This comes with a caveat, however. Roaches can hold their breath for different amounts of time. That depends on how much air they have access to. When submerged underwater, a roach will be deprived of outside oxygen. The little that exists in the water itself won’t be enough. Roaches don’t have gills to filter it out and into their bodies. Here, a cockroach will die within 30 minutes.
However, if you seal a roach up in a plastic bag, it will be able to breathe for longer. This can be up to 40 minutes, as plastic bags aren’t 100% airtight. Some oxygen will seep in through the plastic and give the roach the help it needs.
Does Hot Water Kill Roaches?
Cockroaches are resilient against temperatures, but they aren’t impervious. If one is exposed to heat of more than 125 degrees Fahrenheit, it will die. Even lower temperatures are uncomfortable for roaches, as proven by a study by the Department of Health, Education, and Welfare. In Phoenix, cockroaches tended to disperse from manholes during the summer, when temperatures rose. Even 95 degrees Fahrenheit drove them out in search of better shelter.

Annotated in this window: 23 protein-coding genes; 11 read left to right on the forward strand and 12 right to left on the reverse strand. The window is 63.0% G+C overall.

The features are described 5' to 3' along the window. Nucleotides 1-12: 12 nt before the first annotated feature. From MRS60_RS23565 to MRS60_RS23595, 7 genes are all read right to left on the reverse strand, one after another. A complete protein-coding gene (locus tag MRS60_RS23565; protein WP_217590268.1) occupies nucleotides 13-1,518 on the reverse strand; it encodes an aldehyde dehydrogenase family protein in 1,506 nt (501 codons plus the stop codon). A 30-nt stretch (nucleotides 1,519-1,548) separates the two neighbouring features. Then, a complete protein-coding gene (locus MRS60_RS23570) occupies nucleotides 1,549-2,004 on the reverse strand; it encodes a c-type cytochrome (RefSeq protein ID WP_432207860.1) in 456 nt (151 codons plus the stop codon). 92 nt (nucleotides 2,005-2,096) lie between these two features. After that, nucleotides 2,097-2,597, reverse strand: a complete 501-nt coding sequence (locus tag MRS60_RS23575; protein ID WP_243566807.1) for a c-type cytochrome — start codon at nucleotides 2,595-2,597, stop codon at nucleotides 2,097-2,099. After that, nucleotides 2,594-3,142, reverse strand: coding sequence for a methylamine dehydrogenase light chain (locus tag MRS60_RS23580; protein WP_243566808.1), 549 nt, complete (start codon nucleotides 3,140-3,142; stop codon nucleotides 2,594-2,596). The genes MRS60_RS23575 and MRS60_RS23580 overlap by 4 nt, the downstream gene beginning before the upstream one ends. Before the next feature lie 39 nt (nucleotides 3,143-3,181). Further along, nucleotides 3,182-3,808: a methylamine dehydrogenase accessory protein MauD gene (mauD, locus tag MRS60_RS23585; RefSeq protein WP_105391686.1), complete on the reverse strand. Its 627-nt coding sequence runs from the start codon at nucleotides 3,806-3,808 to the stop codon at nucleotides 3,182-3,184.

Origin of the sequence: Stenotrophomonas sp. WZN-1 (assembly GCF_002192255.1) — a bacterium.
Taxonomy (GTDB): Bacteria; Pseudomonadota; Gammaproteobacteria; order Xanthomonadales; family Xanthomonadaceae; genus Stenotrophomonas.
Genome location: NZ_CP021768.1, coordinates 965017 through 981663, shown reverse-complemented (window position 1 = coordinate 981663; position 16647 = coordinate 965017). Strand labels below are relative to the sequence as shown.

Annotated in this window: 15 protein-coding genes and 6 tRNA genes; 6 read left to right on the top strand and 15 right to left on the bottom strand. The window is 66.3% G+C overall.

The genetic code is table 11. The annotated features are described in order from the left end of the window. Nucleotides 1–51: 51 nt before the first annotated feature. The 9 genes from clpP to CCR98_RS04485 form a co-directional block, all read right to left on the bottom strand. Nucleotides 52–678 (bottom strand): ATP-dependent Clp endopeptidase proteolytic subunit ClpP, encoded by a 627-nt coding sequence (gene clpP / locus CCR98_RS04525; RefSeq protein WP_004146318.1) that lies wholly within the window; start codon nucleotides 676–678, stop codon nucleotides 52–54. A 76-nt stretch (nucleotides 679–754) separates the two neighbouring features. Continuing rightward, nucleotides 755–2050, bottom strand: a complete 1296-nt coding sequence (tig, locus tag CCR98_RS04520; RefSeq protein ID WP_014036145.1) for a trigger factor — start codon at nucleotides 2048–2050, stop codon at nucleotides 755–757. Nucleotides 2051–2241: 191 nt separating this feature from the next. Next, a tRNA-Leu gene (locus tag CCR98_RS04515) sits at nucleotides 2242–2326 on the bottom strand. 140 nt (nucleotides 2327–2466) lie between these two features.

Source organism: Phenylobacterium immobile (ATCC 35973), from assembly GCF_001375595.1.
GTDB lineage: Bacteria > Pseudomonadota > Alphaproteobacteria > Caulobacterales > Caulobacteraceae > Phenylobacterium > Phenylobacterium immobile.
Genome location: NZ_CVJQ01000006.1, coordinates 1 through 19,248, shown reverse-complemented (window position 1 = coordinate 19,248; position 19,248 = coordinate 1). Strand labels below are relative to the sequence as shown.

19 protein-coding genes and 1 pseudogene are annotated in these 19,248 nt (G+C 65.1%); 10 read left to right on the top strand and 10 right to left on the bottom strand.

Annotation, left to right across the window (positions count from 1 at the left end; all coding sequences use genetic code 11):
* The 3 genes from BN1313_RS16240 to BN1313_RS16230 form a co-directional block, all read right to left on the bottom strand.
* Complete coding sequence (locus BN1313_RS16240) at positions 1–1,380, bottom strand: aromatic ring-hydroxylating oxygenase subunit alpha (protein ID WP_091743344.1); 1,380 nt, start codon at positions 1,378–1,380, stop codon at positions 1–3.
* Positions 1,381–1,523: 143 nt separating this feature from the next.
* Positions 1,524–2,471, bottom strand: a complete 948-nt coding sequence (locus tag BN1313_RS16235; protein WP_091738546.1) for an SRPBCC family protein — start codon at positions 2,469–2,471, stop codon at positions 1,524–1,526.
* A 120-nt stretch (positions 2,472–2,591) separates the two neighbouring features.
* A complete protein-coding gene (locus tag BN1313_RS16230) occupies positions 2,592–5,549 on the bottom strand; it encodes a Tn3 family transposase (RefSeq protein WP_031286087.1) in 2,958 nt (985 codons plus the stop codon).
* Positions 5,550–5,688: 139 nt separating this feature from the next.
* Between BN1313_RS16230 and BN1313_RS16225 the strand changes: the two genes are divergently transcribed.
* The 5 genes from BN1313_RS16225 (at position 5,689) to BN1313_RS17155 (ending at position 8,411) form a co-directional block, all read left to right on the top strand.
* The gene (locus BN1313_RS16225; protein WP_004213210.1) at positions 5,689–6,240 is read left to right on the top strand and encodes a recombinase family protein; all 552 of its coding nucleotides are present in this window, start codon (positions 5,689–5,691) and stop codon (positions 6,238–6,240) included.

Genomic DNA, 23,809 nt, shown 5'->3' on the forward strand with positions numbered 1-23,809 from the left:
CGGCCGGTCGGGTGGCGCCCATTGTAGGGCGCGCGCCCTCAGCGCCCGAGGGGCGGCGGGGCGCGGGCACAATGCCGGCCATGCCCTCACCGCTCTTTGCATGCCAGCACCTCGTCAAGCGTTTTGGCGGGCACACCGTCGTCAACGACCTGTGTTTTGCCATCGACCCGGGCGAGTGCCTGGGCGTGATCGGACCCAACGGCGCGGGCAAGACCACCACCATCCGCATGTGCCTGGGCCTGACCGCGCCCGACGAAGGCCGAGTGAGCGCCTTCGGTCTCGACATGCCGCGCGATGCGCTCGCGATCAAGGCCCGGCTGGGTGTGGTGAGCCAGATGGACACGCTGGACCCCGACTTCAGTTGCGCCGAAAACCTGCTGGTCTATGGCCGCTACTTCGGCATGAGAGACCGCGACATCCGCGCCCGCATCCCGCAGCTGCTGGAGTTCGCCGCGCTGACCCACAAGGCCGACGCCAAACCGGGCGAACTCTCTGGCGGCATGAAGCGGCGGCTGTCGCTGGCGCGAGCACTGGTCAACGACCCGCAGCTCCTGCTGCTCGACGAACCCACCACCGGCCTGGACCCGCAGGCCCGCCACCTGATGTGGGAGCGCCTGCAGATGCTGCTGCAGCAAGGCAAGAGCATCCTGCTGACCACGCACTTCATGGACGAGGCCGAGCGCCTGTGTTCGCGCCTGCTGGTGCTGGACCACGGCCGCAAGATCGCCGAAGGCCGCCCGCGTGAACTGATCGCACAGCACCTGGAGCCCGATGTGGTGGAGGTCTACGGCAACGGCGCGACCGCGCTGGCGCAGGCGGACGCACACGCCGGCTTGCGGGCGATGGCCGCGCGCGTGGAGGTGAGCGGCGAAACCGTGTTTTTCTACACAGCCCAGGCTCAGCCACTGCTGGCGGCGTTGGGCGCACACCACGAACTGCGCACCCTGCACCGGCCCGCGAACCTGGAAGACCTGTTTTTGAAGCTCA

This is true for air temperature, but especially water temperature. A study by the University Of Nebraska-Lincoln showed that exposing roaches to air temperatures of 115-120 Fahrenheit was sufficient to eradicate cockroaches. However, this exposure had to be for 5-6 hours.